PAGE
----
When we look back at the San Antonio Spurs final great season with Kawhi the attention will always go to that playoff game with Golden State and the questions of what could have been if Kawhi hadn’t gotten injured. But the part of his dominant 2016-17 campaign that stood out most to me was his first-round series against Memphis.
He had fully taken over the Spurs offense, everything ran through him. He was showing off a Kobe-like mid-range game, was lights out from deep, and playing his customary lockdown defense. This was the series that solidified him as a top-three player in the NBA in my mind.
Next: Power Forward
2002-03 Tim Duncan
Throughout his illustrious career, Tim Duncan had over a dozen seasons that would be worthy of inclusion on this list. Pick any one of his 15 All-NBA selection years and put it here and the result would still be a dominant starting lineup. The Big Fundamental was as consistent of a player as we will ever see.
But if we have to narrow it down to just one year it will have to be Duncans 2002-03 championship season. Duncan quietly dominated the league in the second of his back to back MVP campaigns. As it was also David Robinson‘s final season in the NBA, this year served as a final passing of the torch from one Spurs legend to another.
Duncan averaged 23.3 points, 12.9 rebounds, 3.9 assists, and 2.9 blocks per game across 81 games. Those would set new career highs in rebounds, assists, and blocks. He would never reach those levels again. He also led the entire NBA with 16.5 win shares, a bit less than his 2001-02 season but still incredibly impressive.
Just as impressive as Duncan’s stats is who he was doing it against. This wasn’t a down year for Western Conference big men, Duncan was taking on Kevin Garnett, Shaquille O’Neal, Chris Webber, and Dirk Nowitzki every week. And he was still giving them the business.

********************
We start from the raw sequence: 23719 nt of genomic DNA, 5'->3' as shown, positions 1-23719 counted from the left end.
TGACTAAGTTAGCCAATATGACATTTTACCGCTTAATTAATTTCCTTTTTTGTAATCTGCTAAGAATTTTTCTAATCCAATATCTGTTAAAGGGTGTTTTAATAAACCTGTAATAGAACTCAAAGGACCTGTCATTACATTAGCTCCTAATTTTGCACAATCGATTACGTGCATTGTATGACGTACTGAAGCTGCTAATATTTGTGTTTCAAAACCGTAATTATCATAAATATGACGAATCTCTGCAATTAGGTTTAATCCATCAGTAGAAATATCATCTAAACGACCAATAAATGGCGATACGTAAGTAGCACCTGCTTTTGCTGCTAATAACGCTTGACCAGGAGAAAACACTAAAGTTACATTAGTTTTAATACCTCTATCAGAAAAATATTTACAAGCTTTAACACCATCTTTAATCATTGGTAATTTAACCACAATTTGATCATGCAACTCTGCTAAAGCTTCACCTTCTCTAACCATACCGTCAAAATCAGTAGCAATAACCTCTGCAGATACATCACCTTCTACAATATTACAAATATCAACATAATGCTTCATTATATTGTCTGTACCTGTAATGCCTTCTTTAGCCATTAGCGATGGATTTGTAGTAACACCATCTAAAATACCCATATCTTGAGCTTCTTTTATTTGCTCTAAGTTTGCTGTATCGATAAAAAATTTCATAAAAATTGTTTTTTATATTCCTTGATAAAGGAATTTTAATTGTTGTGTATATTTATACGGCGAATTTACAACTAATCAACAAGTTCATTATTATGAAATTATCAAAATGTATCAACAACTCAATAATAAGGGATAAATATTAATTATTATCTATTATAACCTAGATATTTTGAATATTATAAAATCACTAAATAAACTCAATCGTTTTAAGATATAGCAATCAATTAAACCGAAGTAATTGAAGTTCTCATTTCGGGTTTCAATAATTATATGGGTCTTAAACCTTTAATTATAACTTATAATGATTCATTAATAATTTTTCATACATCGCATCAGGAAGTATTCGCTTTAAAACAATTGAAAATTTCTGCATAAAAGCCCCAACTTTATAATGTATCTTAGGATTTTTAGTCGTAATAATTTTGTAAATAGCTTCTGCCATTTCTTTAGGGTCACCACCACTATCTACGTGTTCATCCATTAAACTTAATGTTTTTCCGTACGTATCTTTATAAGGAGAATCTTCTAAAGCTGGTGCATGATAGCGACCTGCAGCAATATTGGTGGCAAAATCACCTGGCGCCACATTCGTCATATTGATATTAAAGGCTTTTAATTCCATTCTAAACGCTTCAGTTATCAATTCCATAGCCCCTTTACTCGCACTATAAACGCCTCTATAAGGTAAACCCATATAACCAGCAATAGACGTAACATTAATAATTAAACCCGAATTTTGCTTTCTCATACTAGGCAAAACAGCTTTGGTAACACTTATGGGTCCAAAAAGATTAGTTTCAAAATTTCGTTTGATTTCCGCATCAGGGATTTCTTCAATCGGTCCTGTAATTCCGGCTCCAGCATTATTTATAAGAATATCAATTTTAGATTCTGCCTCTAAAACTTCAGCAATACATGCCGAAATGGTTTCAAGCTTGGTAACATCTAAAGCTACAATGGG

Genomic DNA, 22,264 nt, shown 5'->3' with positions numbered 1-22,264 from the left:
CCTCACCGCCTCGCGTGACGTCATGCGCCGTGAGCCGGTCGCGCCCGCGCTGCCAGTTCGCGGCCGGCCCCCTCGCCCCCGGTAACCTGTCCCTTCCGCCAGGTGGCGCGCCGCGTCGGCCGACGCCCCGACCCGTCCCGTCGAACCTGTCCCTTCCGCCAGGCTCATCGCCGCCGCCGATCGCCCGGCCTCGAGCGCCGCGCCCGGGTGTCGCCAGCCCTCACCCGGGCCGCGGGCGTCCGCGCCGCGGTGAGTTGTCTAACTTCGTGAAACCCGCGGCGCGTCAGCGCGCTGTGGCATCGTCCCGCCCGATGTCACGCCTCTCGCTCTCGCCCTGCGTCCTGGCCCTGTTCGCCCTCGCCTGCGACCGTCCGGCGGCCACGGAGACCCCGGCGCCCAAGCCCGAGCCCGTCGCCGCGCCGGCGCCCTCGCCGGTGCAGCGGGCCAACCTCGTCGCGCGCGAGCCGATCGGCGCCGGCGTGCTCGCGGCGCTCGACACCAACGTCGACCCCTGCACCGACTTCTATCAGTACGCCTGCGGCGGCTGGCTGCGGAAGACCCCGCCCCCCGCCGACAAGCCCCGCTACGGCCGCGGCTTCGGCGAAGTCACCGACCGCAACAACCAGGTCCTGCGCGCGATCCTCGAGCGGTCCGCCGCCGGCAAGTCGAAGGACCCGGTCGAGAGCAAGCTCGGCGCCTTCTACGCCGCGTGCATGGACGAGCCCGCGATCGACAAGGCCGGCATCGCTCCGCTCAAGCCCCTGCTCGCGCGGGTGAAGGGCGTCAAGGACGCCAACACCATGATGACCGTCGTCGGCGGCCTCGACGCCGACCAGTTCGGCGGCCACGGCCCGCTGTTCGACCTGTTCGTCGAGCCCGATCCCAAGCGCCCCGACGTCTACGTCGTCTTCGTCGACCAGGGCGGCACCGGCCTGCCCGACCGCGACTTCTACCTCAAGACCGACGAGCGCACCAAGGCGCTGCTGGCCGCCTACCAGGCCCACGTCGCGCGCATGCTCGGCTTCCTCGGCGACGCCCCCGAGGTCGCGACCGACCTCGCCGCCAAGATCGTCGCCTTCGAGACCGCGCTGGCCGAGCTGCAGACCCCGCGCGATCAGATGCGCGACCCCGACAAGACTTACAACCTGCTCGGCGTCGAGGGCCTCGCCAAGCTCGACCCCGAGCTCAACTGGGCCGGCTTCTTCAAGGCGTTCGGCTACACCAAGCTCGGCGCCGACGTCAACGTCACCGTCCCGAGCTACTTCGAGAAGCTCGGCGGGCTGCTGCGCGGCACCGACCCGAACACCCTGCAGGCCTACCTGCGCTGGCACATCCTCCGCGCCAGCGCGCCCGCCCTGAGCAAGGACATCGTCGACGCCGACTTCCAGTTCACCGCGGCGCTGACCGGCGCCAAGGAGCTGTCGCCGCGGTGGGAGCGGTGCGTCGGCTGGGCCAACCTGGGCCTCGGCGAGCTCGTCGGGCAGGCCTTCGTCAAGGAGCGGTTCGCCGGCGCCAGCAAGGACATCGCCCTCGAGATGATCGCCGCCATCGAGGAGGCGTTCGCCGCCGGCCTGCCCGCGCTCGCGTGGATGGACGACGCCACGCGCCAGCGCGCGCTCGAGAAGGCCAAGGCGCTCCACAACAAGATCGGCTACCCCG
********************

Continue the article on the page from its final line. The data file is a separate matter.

The 2003 postseason gave us one of Duncan’s all-time games. Duncan was robbed of one of the few quadruple doubles in NBA history in his dominant Finals performance against the New Jersey Nets. Even still, his strong showing helped capture the second of his five NBA Championships and his second Finals MVP trophy.
1993-94 David Robinson
Like Duncan, you can slot any one of The Admiral’s first seven seasons here and you’d be just fine. That said, David Robinson’s 1993-94 season is the one that stands out most. He won his lone league MVP trophy in 1995 but his 1993-94 season was debatably the more impressive.
Robinson led the league in scoring with 29.8 points per game. He also chipped in 10.7 rebounds, 4.8 assists, 1.7 steals, and 3.3 blocks a night. He also led the league in quite a few advanced metrics. Usage rate, offensive win shares, total win shares, win shares per 48 minutes, offensive box plus-minus, total box plus-minus, and value over replacement player, Robinson was at the top of the charts in all of them.
His incredible season also included the entertaining subplot of his rivalry with Shaquille O’Neal. Robinson secured the league scoring title on the last day of the season thanks to some force-feeding from his teammates in a blowout win over the Los Angeles Clippers. Was it petty? Yeah. Worth it? Without a doubt.
With Robinson locking down the center spot, here is who we have on the San Antonio Spurs all-time roster:
- Point Guard: Tony Parker (2012-13)
- Shooting Guard: George Gervin (1979-80)
- Small Forward: Kawhi Leonard (2016-17)
- Power Forward: Tim Duncan (2002-03)
- Center: David Robinson (1993-94)
- Sixth Man: Manu Ginobili (2007-08)
There are maybe two or three franchises that could field a comparable lineup, and even then the Spurs would be a tough team to beat.